Extrapolating, housing discrimination and ghettoization constitute sad realities of entire India, but then, are these phenomena limited to India?

It is worthwhile to note that in many states in US housing discrimination based on gender identity, marital status, sexual orientation continues to remain legal. I am certain you have been to China-towns throughout US, and individuals not of Chinese descent are rarely welcomed to houses in the China-town of Philadelphia.

There are also predominantly Indian, Bangladeshi, African-American neighborhoods throughout US; without further elaborating on this unseemly phenomenon, it is therefore safe to conclude that segregation has gone global. The large scale prevalence of this social evil does not make it right though, for example, I have deliberately chosen a cosmopolitan, multi-ethnic neighborhood of Phildelphia as my home if only to avoid being cloistered. It is however unreasonable to attribute this evil to the social structure of one specific state, and even more, to the policies of one government. It is my understanding that segregation existed in Gujarat long before Mr. Modi or even his party assumed office.

I did notice that you associated Modi government with misogynistic practices. More specifically, you mentioned that Modi is seeking to distance himself from misogyny which in effect insinuates that he was associated with the same. I learned from you in a social media platform, where we have recently connected, that your statement has been motivated by the failure of the Gujarat government to control the rapes that were perpetrated during the unfortunate riots in 2002.

Rapes constitute one of the most barbaric violation that members of our species inflict on each other, but should the failure to control them in one ghastly event of mass-violence constitute sufficient basis for concluding misogyny?

By that rationale, many other governments in the world ought to be accused of this social evil. For example, US forces have been accused of rapes in Afghanistan as late as December 2012, which ought to implicate Obama of misogyny, more so, because he is their commander-in-chief, while the rioters do not report to Modi. I would have hoped that an author of your reputation would have alleged the same somewhat less cursorily. Regardless, to assess the veracity of your preconception, I delved into governmental policies subsequently. I share my findings below.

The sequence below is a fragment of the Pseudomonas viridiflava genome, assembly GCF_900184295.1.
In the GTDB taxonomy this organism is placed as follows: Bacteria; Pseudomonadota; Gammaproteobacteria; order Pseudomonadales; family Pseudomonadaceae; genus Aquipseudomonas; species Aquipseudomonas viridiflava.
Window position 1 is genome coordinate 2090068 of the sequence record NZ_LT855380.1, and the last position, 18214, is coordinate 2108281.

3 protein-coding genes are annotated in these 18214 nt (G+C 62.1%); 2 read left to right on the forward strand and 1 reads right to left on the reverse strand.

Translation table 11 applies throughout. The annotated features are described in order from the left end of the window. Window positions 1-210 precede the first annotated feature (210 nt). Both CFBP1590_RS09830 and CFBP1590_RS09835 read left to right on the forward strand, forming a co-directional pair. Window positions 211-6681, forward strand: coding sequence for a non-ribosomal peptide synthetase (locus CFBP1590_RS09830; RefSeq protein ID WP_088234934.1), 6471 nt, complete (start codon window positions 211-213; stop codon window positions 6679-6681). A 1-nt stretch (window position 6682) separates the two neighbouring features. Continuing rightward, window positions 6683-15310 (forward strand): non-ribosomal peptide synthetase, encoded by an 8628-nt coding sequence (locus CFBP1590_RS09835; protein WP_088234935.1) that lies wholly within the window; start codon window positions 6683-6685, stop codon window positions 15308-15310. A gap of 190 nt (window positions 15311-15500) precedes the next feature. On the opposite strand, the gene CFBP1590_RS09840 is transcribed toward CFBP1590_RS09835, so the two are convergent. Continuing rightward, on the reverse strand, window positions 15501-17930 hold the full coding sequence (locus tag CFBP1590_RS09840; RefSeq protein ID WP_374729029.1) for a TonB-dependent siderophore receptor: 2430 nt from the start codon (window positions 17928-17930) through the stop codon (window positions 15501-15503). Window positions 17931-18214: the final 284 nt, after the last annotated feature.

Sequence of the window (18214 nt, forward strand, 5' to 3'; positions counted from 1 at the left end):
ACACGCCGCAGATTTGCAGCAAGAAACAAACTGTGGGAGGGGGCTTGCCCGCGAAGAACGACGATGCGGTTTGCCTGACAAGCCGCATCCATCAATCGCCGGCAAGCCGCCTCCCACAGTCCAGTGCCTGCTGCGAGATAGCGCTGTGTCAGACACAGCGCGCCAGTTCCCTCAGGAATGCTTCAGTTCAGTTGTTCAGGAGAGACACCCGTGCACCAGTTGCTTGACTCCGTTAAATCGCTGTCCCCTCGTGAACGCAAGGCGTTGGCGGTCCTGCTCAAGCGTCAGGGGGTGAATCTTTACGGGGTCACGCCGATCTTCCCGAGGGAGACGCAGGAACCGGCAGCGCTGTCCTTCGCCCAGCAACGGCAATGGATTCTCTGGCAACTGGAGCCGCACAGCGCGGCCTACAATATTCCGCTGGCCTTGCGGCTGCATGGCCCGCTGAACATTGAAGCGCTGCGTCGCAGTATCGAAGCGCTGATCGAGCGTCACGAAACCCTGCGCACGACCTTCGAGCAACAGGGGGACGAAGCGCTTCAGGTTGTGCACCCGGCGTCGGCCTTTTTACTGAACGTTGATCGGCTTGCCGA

India has had a checkered record of gender sensitivity: on one hand she has been one of the first to be governed by a premier who was a woman. On the other hand, as late as 1987, a hapless bride, Roop Kanwar, all of 18 years of age, was burnt in the pyre of her husband; worse, all those who cheered as she reduced to ashes have been acquitted in a court of law.

The young, progressive and western educated prime minister, Rajiv Gandhi, incumbent when this atrocity was perpetrated, had also negated the spousal maintenance that a 62 year old Shah Bano had secured from her former husband through a verdict of the Supreme Court of India. The negation was accomplished through the Muslim Women Act, 1986, enacted by Mr. Gandhi’s government which en- joyed absolute majority in the Indian parliament at the time. While several empowered women have succeeded as entrepreneurs, academics, scientists, engineers and doctors in the 21st century India, many unborn female foetuses are routinely aborted leading to an alarming gender imbalance nationwide.

Thus, a comprehensive agenda that seeks to ensure the (1) social and physiological well-being of women (2) their economic empowerment and (3) participation as equal partners in decision processes is imperative.

Above and beyond, women’s empowerment initiatives ought to focus on the most economically disadvantaged woman since her more fortunate sister would likely be equipped with the tools to contest and even win against gender discrimination as and when she chooses to. It was heartening to note that the empowerment drive in Gujarat has been structured accordingly.